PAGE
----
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Provincial Court Scheduling Project: Speeding up the criminal court process

Scales of justice

This December the BC Provincial Court made changes to the criminal court process to improve its efficiency. For someone facing a trial, there are two changes that will impact their experience with the court process.

The first of these changes is the elimination of mandatory trial confirmation hearings. These hearings were held after the accused entered a not guilty plea to make sure that everyone was ready to go to trial. These hearings are now optional and will only be scheduled if necessary. As part of this change, lawyers will no longer need to prepare trial readiness reports and arraignment reports. Any trial confirmation hearings that are already booked will go ahead, although lawyers can request a cancellation.

The second change involves the two other court hearings for accused persons: the first appearance and the arraignment hearing. These hearings may now be in front of a judicial case manager rather than a justice of the peace or judge. To allow for this, the authority of judicial case managers has been expanded.

These two changes are meant to move simple matters from first appearance to arraignment within 60 days, and are meant to move more complex matters within 90 days.

More changes are in the works for 2014, which will help cut down on wasted court time.

The new Family Law Act: Enforcement of court orders

On November 24, 2011, BC’s new Family Law Act was introduced. It will come into effect March 18, 2013. This act will have wide-reaching effects on family law in the province. Here is a summary of one of the important changes. For more information, see the act itself and our introduction to the act.

The new act allows the courts to make a number of conduct orders. Conduct orders are court orders intended to:

  • help manage the court process,
  • manage the people involved, and
  • encourage dispute settlement.

These orders can, among other things:

  • order you to attend counselling or out-of-court dispute resolution sessions,
  • order you to follow an existing court order,
  • restrict communication or contact between you and your spouse, or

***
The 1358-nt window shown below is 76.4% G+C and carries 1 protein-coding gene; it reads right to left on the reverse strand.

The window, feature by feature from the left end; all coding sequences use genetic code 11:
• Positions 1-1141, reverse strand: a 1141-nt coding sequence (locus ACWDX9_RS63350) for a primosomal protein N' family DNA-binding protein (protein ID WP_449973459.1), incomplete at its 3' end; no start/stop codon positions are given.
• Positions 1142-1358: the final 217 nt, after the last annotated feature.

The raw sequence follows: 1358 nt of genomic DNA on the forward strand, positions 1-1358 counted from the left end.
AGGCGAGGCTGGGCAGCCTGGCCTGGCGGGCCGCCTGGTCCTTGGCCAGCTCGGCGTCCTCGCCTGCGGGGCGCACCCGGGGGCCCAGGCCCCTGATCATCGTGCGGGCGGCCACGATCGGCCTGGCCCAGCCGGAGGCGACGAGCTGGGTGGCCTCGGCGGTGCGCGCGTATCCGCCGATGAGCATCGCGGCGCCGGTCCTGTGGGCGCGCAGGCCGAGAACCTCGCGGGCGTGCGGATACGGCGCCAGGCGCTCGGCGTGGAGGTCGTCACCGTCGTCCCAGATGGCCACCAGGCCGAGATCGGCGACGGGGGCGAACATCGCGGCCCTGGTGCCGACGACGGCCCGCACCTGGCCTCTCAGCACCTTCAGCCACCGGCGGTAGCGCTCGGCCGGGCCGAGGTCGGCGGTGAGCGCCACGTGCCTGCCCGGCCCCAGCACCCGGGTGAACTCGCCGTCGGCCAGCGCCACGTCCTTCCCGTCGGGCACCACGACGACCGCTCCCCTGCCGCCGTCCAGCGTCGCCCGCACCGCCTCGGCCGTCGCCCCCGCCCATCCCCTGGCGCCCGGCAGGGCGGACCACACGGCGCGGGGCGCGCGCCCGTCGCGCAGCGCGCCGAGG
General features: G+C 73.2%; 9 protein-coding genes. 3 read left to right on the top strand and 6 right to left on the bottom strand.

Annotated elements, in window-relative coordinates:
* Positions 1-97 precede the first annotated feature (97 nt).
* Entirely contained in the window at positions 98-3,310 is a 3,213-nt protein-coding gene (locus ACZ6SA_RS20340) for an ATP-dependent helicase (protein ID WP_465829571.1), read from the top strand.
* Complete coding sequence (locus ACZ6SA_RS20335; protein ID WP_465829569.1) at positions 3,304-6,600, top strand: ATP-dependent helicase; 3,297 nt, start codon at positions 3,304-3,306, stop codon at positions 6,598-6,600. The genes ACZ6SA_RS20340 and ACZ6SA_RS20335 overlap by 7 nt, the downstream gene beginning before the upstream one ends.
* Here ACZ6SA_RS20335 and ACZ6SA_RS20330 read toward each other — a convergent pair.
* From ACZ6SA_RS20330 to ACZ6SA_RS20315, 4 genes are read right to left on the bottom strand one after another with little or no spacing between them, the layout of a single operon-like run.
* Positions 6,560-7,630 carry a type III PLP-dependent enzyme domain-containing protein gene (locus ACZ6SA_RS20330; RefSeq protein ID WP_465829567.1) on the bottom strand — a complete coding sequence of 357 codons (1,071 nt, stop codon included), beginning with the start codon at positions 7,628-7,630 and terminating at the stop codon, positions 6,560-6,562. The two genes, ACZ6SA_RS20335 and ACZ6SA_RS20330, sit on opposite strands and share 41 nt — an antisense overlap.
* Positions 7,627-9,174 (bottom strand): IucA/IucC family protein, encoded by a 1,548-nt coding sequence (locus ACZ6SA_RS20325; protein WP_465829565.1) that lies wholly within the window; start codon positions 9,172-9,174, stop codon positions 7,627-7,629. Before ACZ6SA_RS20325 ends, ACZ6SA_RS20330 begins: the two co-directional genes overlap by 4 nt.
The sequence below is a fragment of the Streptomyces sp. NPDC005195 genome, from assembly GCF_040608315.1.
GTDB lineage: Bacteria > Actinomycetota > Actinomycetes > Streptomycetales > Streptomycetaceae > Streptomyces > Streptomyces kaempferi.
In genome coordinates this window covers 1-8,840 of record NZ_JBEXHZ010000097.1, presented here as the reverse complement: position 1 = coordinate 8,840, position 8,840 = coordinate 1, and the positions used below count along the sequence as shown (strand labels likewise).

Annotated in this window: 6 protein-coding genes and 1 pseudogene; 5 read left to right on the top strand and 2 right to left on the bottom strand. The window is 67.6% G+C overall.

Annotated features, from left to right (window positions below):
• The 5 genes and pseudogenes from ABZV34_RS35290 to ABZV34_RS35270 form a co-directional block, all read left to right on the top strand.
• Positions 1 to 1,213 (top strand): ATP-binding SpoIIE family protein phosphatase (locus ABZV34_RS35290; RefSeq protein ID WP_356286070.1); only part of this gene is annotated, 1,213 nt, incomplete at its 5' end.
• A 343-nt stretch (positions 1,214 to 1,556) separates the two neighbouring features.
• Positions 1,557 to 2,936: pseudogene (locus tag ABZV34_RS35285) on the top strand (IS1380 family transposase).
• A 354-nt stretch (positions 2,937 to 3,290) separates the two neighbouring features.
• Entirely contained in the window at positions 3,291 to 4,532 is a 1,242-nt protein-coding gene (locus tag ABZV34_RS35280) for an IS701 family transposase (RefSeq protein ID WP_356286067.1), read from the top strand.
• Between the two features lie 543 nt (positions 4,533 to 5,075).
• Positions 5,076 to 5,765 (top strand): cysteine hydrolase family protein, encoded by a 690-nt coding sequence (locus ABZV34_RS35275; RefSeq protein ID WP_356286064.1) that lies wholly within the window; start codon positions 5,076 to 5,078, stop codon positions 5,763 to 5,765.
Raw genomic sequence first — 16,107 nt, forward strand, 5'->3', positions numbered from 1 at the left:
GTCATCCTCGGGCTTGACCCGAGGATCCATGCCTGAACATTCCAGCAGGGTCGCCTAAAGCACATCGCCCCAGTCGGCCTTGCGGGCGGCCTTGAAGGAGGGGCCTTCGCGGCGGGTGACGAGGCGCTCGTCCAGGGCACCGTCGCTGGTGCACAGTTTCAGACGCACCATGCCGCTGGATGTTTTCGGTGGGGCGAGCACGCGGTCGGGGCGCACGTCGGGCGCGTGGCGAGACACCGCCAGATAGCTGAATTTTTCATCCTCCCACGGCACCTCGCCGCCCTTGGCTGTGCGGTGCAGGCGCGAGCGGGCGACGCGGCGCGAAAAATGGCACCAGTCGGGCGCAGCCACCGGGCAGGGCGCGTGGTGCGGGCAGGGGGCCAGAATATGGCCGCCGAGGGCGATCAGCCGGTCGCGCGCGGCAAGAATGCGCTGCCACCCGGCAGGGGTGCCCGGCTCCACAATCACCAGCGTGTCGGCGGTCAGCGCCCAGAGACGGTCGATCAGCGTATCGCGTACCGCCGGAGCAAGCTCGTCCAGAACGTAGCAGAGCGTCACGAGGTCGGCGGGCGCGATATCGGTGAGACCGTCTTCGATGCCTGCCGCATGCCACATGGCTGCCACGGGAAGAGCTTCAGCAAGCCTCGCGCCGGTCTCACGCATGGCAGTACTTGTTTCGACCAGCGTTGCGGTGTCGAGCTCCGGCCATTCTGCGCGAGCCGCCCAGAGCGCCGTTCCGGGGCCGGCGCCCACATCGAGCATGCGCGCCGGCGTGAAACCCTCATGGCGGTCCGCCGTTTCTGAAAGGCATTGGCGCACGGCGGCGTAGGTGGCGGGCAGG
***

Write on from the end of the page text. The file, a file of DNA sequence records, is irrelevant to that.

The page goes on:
• order you to maintain the payments on the family home.

For example, if John Smith kept sending Jane Smith angry letters or text messages, the court could make a conduct order instead of a protection order. The conduct order would manage how John communicates with Jane.

Conduct orders also include case management orders. These kinds of orders can:

  • cancel or dismiss all or part of a claim,
  • instruct one party not to make any more court applications without the court’s permission, or
  • say that any future applications for orders will have to go back to the same judge.

For example, if John kept making applications about little things, like where the children’s clothing is kept or when the children go to bed, the court might order that:

  • all future applications be heard by the same judge, or
  • John needs to get permission from the court before making any new applications.

Except for protection orders, which are enforced by the police, all orders can be enforced by the courts in different ways, depending on the order. The act sets out specific ways to enforce certain orders, like parenting time or contact orders. Other orders don’t have these specific ways set out in the act. For these orders, the act says that the court could make a person:

  • post a bond to guarantee that they’ll follow the order (to post a bond means to pay the court some money that you get back if you follow the order), or
  • pay a fine of up to $5,000 for not following the order.

If nothing else works, the court can enforce all orders except protection orders by sending the person to jail for up to 30 days for not following the order.

Our thanks to JP Boyd for providing the background for this series. You can find more information on the new Family Law Act, as well as other family law issues, at his BC Family Law Resource Blog.